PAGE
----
Will Gesture Recognition Reach its Potential?

gesture-0113In the run up to the 2013 Consumer Electronics Show next week in Las Vegas, I find an increasing level of interest in a variety of gesture recognition technologies. Leap Motion, eyeSight and Tobii Technology are among the firms planning to use CES to showcase their latest developments in non-touch gesture recognition technology.

Today, Leap has announced that it has secured $30 million in Series B funding and its first global OEM partnership with personal computer maker ASUS. Leap Motion’s non-contact motion controller technology can track hand and finger movements to 1/100th millimeter. The Leap Motion controller has a 150-degree field of view, and tracks individual hands and all 10 fingers at 290 frames per second.

Since announcing its motion controller technology in May 2012, Leap has delivered 12,000 Leap Motion devices and software development kits to developers to encourage adoption of their technology. Developers have been quick to utilize the Leap Motion controllers to realize new gesture input applications. Developer Adam Somers has posted a video (below) of his AirHarp application that illustrates the responsive nature of the Leap Motion controller. LabVIEW developers have also been busy creating Leap Motion applications including a quadrotor flight controller as shown here.

Also at CES, eyeSight and Tobii will be launching gesture recognition technologies involving hand gestures (eyeSight) and eye tracking and gaze interaction (Tobii). eyeSight’s offering (see video here) is a software-based technology that utilizes camera hardware, as present in many of today’s devices including tablets and smartphones, to enable robust gesture recognition using only a standard 2D camera. eyeSight claims that its solution is appropriate for handheld devices used at close range as well as longer range applications such as televisions and set top boxes.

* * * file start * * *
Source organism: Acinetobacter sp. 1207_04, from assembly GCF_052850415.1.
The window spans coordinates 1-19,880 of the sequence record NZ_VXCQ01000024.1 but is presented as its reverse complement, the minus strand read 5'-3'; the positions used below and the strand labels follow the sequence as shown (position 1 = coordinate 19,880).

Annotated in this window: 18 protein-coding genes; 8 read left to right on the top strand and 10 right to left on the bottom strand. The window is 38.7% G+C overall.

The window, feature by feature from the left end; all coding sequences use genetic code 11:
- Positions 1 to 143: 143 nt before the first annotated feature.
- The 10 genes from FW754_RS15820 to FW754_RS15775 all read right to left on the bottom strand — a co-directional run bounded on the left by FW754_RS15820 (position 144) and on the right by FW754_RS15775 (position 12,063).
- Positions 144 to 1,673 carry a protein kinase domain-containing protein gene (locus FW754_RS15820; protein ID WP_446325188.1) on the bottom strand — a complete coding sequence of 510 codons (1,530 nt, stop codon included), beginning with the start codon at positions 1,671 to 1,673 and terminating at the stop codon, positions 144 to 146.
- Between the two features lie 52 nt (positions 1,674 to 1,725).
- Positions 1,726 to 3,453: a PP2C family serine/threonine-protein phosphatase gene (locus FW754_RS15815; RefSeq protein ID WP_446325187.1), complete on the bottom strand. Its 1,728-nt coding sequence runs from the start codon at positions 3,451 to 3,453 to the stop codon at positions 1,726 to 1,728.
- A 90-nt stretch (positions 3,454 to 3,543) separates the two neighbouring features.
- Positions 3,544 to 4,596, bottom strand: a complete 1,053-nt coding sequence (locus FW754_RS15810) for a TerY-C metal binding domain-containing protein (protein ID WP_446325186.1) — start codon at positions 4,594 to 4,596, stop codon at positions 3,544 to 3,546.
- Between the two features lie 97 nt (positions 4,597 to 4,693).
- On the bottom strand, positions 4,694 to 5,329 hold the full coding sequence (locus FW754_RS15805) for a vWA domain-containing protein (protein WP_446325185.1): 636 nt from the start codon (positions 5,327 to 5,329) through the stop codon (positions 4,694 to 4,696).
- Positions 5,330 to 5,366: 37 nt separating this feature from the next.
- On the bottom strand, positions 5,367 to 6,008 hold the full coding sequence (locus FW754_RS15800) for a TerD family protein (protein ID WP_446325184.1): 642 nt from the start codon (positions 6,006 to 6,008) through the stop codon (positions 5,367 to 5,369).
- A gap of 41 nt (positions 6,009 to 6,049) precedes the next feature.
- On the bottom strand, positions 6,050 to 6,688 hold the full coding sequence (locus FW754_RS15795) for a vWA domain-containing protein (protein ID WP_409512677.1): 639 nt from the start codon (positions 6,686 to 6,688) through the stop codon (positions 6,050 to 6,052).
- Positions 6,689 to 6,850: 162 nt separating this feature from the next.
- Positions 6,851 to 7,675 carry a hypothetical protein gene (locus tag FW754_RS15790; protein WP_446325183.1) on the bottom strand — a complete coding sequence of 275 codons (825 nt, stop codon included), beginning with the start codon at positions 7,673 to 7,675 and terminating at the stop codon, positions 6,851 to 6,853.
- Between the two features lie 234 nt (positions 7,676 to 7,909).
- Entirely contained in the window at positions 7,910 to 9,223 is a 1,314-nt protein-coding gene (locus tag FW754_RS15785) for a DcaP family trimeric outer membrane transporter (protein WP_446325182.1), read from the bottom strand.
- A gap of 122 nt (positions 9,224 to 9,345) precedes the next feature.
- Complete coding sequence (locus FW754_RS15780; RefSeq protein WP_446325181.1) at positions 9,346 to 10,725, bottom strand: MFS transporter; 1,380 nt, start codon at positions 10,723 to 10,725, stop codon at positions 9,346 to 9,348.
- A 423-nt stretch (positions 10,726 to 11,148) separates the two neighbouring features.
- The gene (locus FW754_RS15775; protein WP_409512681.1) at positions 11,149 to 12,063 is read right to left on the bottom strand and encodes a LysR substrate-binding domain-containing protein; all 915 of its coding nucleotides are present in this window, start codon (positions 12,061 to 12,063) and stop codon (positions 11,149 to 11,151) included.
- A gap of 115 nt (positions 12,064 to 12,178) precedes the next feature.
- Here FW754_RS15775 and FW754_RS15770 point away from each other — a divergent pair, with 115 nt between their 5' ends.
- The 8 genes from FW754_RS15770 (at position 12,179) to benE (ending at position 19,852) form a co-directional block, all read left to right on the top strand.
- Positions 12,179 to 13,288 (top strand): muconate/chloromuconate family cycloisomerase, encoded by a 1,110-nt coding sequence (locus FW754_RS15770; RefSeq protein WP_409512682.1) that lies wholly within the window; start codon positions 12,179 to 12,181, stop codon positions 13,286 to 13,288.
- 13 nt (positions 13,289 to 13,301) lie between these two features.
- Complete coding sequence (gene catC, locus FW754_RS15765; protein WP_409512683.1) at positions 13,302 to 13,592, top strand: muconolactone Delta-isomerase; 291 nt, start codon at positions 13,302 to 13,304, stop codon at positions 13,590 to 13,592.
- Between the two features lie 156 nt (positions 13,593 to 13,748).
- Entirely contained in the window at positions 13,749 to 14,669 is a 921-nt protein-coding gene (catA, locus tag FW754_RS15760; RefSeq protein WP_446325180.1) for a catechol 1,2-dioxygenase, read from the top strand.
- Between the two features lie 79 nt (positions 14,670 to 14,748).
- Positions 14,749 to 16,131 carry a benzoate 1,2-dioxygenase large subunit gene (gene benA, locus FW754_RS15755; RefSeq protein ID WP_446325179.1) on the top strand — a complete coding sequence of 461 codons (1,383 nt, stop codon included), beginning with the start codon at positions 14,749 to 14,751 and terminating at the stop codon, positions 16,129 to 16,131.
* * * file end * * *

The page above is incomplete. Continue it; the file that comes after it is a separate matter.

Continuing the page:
Tobii Technology is announcing at CES 2013 its Tobii REX gaze interaction peripheral for the consumer electronics market. The Tobii REX device enables users to control their computer by combining their eye gaze with other controls including touch screen, mouse and keyboard. The Tobii REX peripheral adds eye gaze control features to any Windows 8 PC. The Tobii REX adheres to the bottom of a desktop monitor and is connected to the computer via a USB connection. At CES Tobii will demonstrate several aspects of their Gaze platform including: Gaze Select, Gaze Scroll, Gaze Zoom and Gaze Navigate. Tobii describes the utility of its eye tracking technology in the video below. Tobii will be showing its eye tracking and gaze interaction technology at the 2013 CES Unveiled press event on Sunday, January 6.

So it appears there will be some interesting new developments in gesture recognition technologies and applications at CES 2013. Starting at CES Unveiled on Sunday, I will be seeking out the latest developments and reporting my findings for Insight Media. Hope to see you in Las Vegas.